I spent about two hours in the interview chair, with not quite a dozen people attending literally to my every move. The make-up artist swooped in every time my forehead glistened under the spotlights. The sound tech kept reaching into my shirt to adjust the remote mic or the cord snaking down to the antennae unit clipped to my belt.  A larger mic on the end of a hand-held rod bobbed above my head. They used two cameras too. Another crew member paced back and forth, sliding one along a two-yard track. The other was stationary, and, to help interviewees speak directly into it while having a conversation with the director, they mirror-projected his face onto a see-through screen in front of the lens while he sat on a stool behind and to the side. Only then it looked like he had two faces—the second in his right armpit—so they jerry-rigged a curtain too.

The director said afterwards that I give good soundbites—though I knew they would have sounded moronically brief in any other interview situation. His voice won’t be in the film, which meant every time he asked me a question I had to include it in my answer. “How do superheroes compare to gods in ancient mythology?” “Superheroes are very different from the gods of ancient mythology.” By the end of the second hour, I was parroting gibberish. I assume they didn’t make an outtake reel, but if they did, my scholarly career could be in jeopardy.

He also complimented my lack of ums, but then said that didn’t matter since the two cameras allow them to edit them seamlessly out anyway. I’d paced for a half hour before hand, muttering calm, sensible sentences for the few questions I was expecting. I memorized what I could memorize and then just practiced speaking slowly and clearly and confidently and succinctly—and so like someone almost nothing like me. I’ll find out Sunday if it worked.

A good friend and fellow scholar interviewed right before George R. R. Martin, so we grabbed lunch before my interview. I was especially happy to see her since I’d recommended her to the documentary company when they’d asked about other “experts” to interview (and to be accurate, Carolyn’s Superwomen: Gender, Power, and Representation is the high mark in superhero gender analysis). Another good friend and fellow scholar, Pete Coogan, had done the same for me. I recognized the other experts on the interview list too, so another reason to have high hopes.

I apparently don’t wear make-up often enough, because my eyelid was infected the next morning. So I flew home with not one but two disturbingly visible growths. My other souvenirs were better: print-outs of the fan letters Martin wrote to Marvel Comics in the 60s and read on camera for the documentary. They were his first publications. I would excerpt a bit here, but I have no idea where I put them. June was a long long time ago.

Superheroes Decoded was originally slated for last November or December, and the two parts described to me were different from the two parts currently advertised, so I assume, to no surprise, all kinds of interesting things happened post-production. Maybe that includes a few, non-humiliating seconds of me.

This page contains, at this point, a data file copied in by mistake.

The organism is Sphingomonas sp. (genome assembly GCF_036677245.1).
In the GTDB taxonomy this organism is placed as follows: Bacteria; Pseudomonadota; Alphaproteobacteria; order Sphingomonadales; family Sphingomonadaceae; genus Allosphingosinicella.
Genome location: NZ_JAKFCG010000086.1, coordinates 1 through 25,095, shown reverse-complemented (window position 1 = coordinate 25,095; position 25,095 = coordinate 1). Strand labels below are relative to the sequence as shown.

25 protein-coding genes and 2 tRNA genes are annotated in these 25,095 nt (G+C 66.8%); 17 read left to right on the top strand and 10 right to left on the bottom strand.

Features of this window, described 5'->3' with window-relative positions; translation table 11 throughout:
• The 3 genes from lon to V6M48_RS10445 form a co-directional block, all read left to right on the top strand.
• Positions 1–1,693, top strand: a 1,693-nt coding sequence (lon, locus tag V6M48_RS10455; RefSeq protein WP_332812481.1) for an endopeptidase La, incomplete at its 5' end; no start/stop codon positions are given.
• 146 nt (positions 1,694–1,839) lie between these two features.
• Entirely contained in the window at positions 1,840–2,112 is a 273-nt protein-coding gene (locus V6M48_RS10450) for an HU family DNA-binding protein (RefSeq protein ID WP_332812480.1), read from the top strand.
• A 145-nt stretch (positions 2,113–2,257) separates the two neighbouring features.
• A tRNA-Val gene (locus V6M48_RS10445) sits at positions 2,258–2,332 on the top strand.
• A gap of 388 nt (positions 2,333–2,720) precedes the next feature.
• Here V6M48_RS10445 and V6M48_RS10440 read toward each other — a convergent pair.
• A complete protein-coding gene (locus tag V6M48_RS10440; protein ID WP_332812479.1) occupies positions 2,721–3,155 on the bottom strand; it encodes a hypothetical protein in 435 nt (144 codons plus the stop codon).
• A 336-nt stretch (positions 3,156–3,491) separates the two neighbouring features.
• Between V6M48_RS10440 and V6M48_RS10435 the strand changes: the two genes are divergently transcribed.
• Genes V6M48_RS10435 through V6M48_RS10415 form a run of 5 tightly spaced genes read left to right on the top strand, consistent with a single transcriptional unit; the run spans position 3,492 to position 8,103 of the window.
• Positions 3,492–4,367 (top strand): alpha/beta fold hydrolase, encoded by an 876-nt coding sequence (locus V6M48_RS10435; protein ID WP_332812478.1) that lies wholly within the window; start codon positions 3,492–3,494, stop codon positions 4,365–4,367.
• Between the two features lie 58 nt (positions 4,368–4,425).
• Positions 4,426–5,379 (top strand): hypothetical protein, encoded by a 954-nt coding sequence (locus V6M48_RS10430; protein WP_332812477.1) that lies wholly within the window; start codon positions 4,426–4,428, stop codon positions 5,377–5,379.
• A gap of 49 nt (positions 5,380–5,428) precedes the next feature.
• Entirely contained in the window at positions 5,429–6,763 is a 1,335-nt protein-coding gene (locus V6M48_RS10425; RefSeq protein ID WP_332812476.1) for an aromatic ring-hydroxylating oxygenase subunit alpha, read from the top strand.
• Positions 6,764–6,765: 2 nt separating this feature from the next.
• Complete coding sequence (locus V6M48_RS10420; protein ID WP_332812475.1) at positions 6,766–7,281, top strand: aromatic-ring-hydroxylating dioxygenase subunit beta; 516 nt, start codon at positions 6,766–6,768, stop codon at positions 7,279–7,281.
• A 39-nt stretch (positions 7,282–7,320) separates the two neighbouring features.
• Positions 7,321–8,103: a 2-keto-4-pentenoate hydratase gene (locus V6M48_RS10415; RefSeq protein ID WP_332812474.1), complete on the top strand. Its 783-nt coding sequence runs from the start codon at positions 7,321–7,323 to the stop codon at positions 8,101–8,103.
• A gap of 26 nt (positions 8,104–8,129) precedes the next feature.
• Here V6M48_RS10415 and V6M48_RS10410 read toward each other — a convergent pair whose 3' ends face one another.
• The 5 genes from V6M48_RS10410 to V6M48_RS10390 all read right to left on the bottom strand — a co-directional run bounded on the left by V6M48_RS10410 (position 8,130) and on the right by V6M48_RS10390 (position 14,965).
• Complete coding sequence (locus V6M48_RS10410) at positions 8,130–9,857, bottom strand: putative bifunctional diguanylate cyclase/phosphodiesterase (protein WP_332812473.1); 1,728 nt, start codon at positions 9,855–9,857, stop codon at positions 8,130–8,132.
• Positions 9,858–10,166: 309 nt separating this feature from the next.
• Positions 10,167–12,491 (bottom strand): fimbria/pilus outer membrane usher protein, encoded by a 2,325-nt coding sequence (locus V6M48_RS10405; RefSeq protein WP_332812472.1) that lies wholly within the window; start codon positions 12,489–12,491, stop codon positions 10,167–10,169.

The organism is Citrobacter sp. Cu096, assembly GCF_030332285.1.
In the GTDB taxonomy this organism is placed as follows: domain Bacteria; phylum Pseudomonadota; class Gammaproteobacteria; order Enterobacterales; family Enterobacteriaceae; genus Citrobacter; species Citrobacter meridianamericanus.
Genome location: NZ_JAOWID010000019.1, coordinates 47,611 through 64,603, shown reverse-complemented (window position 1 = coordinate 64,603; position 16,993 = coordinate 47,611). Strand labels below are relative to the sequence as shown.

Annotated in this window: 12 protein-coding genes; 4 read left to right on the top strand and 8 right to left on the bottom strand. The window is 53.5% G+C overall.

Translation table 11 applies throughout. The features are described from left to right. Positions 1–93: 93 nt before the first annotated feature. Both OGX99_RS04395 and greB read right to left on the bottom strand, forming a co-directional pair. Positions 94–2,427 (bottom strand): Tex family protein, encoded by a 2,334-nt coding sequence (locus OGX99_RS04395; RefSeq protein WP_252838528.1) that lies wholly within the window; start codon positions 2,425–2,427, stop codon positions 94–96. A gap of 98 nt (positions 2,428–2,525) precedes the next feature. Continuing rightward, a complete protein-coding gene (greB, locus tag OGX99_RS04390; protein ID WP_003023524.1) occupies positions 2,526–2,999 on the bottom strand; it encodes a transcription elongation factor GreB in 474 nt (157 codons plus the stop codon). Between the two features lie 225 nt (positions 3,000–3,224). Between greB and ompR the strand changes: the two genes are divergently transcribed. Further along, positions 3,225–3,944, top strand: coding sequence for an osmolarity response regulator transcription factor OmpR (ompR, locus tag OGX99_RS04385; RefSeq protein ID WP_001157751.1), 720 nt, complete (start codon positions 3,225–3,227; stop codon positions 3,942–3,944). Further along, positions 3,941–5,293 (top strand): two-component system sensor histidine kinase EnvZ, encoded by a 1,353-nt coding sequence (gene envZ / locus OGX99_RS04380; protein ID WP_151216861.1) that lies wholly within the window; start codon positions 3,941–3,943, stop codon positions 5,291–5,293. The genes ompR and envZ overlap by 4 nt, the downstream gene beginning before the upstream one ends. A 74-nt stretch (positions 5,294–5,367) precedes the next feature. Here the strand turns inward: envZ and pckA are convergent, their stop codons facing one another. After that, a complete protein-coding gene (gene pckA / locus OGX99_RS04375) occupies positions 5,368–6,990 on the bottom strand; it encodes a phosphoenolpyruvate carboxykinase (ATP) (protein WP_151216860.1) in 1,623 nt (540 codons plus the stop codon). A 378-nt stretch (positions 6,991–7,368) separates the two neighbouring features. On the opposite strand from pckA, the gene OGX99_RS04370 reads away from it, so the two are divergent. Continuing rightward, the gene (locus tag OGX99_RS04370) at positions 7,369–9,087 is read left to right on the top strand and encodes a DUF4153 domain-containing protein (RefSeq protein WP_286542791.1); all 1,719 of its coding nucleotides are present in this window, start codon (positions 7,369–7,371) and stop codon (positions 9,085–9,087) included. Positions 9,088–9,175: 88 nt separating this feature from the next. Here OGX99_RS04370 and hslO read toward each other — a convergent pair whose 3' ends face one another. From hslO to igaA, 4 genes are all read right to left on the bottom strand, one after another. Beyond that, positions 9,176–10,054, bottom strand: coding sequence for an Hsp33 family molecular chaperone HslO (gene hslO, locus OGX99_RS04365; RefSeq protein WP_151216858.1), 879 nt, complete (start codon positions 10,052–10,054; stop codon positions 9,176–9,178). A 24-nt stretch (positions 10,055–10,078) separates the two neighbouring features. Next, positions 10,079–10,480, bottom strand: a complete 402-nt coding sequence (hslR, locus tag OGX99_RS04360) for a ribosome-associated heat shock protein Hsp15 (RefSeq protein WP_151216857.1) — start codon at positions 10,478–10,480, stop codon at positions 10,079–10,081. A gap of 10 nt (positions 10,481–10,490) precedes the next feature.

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We’ve survived another two weeks of Donald Trump’s Great American Dystopia. It feels like a TV show, the kind with a brutally self-serving tyrant and masses of mindless zombies, so the Walking Dead season finale gets a deserved nod this week. Mostly though it’s just more of the ongoing catalogue of breathtaking hypocrisy. Is there no criticism of Obama that Trump won’t both reverse and worsen as President? Vacation costs, record transparency, bombing Syria–the grotesque to the petty all horrifyingly merge, while the slow ticking of the Russian investigations continues. It took Watergate three years, from break-in to resignation, to unseat Nixon. I’m hopeful Trump will break that record. Meanwhile, enjoy the latest memes:

 

 

 

 

 

 

 

 

 

 

 

 

 

 

 

 

Congressman Goodlatte got a break this round, but I did think my usually image-less Dear Bob blog deserved a commemorative illustration when I hit Email #125 earlier this month:

 

 

 

 

The superhero genre encodes a fear of crossing gender binaries. Neil Shyminsky argues that “the mainstream superhero narrative is often surprisingly conservative, aimed at legitimizing normative ideologies and containing that which threatens them,” including “anxiety that is endemic to the superhero’s identity and sexuality” and so threatens their “unproblematically hetero, masculine” appearance (2011: 288-290). Sarah Panuska concludes similarly: “Given the typification of heterosexuality through the superhero’s masculine privilege, heterosexuality exists as an assumption– an implication – of the genre” (2013: 25). Shyminksy is analyzing 21st-century films and Panuska gay superheroes in recent comics, but the U.S. cultural desire for absolute gender divisions applies even more to the origins of the genre.

Lewis M. Terman and Catharine Cox Miles write in their 1936 Sex and Personality: Studies in Masculinity and Femininity: “The belief is all but universal that men and women as contrasting groups display characteristic sex differences in their behavior and that these differences are so deep seated and pervasive as to lend distinctive character to the entire personality” (1936: 1). The rationale underpins the authors’ influential M-F Personality Test, including “an explicit recognition of the existence of individual variant forms: the effeminate man and the masculine woman . . . ranging from the slightly variant to the genuine invert who is capable of romantic attachment only to members of his or her own sex” (2-3). While Terman and Miles hoped “concepts of M-F types existing in our present culture be made more definite,” superhero comics defined and reinforced those same concepts through fiction (3).